PATHUM THANI — A coffee shop to the northwest of Bangkok has been serving cups of joe since the time Thailand was still a country called Siam, bustling merchants hawked their wares from canals, and much of the capital did not have running water.
The “Tia Yong Lii” cafe turns 114 this year under the weathered, experienced hands of uncle Ananchai Teeralapsuwon, who took on the cafe 30 years ago. The job was passed down from his father, and his grandfather before that.
“It’s my duty at this point,” Ananchai, 60, said. “I have to care for my father’s work, until my body breaks down.”
The founded in 1906, Tia Yong Lii coffee shop is located in the 12th Canal Market (Talad Khlong Sip Song) in Pathum Thani province. Save for a small som tum stand across from the shop, Tia Yong Lii is the only sign of life in the market that used to be a trading hotspot in the early 20th century.
“If not sure if the cafe will continue after I’m gone, since there are no prospects here. But if any of my kids, nephews, or nieces want to do it, they’re welcome to,” Ananchai said.
Some online coffeeshop reviews as well as biking enthusiasts recently started to bring attention to the relatively unknown cafe; Ananchai says the place has remained largely unchanged since his father’s time – vintage Ovaltine cans, dirt-cheap drinks, and an entire wall filled with family photos and graduation certificates.
There’s even a side-by-side photo of Ananchai’s father making coffee, next to a photo of a younger Ananchai brewing a cup in the same exact spot.
“This side is weddings, and this other side is education,” Ananchai said, pointing to either side of a small chalkboard with the latest winning lottery numbers. “Before, few people owned a radio. My father decided to put up this board and write the latest lottery numbers, and it’s become a tradition.”
“Tia” is the family surname, while “Yong Lii” roughly translates to “a house with only good stories” in Teochew.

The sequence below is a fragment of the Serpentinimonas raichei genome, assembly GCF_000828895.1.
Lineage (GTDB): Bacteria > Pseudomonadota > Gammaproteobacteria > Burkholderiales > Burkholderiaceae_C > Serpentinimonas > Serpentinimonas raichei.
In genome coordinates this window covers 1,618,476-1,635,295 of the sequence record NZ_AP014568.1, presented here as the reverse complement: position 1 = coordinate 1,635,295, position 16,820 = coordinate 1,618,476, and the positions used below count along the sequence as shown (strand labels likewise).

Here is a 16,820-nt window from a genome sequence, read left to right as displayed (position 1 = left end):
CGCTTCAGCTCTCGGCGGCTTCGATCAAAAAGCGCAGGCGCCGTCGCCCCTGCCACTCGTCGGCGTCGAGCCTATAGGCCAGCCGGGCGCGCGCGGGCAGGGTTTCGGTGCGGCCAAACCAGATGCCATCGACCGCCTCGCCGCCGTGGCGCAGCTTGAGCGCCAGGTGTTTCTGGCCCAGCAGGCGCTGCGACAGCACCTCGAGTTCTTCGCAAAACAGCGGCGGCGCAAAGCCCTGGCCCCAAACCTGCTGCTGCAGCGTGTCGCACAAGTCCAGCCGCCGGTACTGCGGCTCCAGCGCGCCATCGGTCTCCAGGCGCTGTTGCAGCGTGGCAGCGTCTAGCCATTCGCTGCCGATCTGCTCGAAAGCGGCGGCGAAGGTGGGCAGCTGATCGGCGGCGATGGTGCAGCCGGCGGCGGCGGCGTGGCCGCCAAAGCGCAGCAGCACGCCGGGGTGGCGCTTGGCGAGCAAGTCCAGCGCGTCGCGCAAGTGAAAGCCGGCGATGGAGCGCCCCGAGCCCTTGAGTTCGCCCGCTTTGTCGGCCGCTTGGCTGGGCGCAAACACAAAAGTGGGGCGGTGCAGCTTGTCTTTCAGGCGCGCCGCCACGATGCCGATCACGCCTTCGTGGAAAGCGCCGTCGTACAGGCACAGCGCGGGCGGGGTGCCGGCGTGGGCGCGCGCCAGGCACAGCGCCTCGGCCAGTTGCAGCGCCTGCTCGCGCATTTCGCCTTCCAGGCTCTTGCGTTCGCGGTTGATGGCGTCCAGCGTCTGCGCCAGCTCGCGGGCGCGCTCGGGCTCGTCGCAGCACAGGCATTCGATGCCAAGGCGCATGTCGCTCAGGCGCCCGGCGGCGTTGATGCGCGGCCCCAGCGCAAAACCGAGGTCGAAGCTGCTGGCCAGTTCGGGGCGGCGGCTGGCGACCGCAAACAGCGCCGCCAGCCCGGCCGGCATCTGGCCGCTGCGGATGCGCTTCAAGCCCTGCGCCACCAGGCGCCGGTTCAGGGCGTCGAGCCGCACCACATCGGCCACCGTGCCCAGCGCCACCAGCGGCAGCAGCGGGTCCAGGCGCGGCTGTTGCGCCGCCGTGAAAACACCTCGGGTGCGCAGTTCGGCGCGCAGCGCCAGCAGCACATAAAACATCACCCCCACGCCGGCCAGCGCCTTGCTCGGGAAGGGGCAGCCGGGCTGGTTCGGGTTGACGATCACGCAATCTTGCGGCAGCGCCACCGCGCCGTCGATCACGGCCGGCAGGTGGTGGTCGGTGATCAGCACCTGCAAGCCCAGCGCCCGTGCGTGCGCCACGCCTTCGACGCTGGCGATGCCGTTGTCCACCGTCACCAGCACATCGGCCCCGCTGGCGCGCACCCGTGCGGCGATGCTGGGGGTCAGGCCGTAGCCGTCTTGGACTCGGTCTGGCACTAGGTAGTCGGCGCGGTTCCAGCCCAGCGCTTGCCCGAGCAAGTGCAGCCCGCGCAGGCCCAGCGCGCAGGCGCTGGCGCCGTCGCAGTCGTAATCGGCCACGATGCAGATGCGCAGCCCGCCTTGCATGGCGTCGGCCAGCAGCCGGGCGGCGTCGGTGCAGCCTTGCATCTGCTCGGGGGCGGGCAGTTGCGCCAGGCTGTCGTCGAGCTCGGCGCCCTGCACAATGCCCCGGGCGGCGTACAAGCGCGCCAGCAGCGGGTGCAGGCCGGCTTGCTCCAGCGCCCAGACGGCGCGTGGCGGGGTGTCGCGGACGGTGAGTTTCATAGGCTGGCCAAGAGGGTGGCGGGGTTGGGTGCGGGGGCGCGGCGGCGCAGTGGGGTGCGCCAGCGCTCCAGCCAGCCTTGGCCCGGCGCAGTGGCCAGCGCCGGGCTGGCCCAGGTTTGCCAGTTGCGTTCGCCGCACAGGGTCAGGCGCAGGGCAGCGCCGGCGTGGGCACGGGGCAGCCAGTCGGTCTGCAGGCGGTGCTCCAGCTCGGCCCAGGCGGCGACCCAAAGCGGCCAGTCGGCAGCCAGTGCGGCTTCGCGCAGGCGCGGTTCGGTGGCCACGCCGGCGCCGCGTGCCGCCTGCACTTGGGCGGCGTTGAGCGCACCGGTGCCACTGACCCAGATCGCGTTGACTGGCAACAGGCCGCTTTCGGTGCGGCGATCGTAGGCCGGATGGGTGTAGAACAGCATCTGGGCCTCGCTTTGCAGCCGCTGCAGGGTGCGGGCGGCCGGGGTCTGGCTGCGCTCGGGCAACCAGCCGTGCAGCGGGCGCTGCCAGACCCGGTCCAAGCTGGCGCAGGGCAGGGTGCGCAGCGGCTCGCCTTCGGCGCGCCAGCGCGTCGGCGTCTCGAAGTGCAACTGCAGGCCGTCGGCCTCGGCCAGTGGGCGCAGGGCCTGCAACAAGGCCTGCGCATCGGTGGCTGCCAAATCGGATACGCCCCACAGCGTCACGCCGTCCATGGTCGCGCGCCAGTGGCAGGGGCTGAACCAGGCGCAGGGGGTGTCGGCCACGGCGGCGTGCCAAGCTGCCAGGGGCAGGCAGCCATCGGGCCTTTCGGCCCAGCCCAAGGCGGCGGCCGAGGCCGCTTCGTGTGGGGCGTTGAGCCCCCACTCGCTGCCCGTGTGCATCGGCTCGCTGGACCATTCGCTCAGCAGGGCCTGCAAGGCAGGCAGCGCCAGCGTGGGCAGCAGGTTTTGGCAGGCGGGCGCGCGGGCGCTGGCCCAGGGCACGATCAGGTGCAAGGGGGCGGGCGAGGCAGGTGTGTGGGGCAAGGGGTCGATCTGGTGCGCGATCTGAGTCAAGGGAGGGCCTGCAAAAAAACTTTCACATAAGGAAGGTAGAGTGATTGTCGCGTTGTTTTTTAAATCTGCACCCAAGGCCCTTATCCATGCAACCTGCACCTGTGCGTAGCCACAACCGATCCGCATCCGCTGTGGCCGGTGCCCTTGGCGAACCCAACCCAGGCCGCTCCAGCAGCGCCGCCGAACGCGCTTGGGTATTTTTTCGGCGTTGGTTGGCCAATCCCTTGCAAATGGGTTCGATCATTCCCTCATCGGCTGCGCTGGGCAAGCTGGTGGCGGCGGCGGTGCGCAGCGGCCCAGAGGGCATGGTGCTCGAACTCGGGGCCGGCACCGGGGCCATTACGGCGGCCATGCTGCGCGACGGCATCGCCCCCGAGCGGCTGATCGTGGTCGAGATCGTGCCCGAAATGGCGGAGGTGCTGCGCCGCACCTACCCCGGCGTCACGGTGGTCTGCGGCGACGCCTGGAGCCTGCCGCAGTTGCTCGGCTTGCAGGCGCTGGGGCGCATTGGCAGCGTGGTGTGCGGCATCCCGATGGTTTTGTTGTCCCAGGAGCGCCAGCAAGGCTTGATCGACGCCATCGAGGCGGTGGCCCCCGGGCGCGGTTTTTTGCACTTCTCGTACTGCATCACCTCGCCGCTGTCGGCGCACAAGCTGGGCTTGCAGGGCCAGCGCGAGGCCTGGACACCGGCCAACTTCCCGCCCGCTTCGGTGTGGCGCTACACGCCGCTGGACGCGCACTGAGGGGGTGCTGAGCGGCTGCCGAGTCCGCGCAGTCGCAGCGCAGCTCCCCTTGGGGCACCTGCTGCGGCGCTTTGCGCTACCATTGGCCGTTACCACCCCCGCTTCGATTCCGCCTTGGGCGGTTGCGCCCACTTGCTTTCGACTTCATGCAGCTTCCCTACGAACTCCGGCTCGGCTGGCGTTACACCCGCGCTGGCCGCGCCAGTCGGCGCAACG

Ananchai is the eleventh of 12 children, and finished school at Matthayom 3, the equivalent of Grade 9 and has worked at the shop since. Even as a child, he helped his parents by washing dishes before his father taught him how to roast coffee beans.
In the dark of every early morning, Ananchai hand-roasts coffee beans over a charcoal fire, laboring over the hot coals for 30 to 50 minutes. He uses the same robusta beans sourced from the south of Thailand as his dad did.
“Nhor Kao,” which means “two mouths” in Teochew, is a mixture of coffee and tea and condensed milk for the hot version, sugar for the cold. The double serving of caffeine goes straight to one’s brain and tugs open the eyelids, and is a surprisingly fitting mixture, similar to oliang coffee with a tea flavor.
“Jum Ba” is a mixture of red syrup and coffee, where the red syrup floats on top. The name comes from a word used to call dancers, since the colorful drink resembles some dancer costumes – a bright red top with black shorts.
All drinks cost only 10 baht, 15 baht for takeaway.
“I’m not going to increase the price. I can live off of it, and the customers can comfortably purchase it,” Ananchai said. “I still get enough profit to live off of. There’s no reason for me to try to make more, especially at my age when my kids are all grown up.”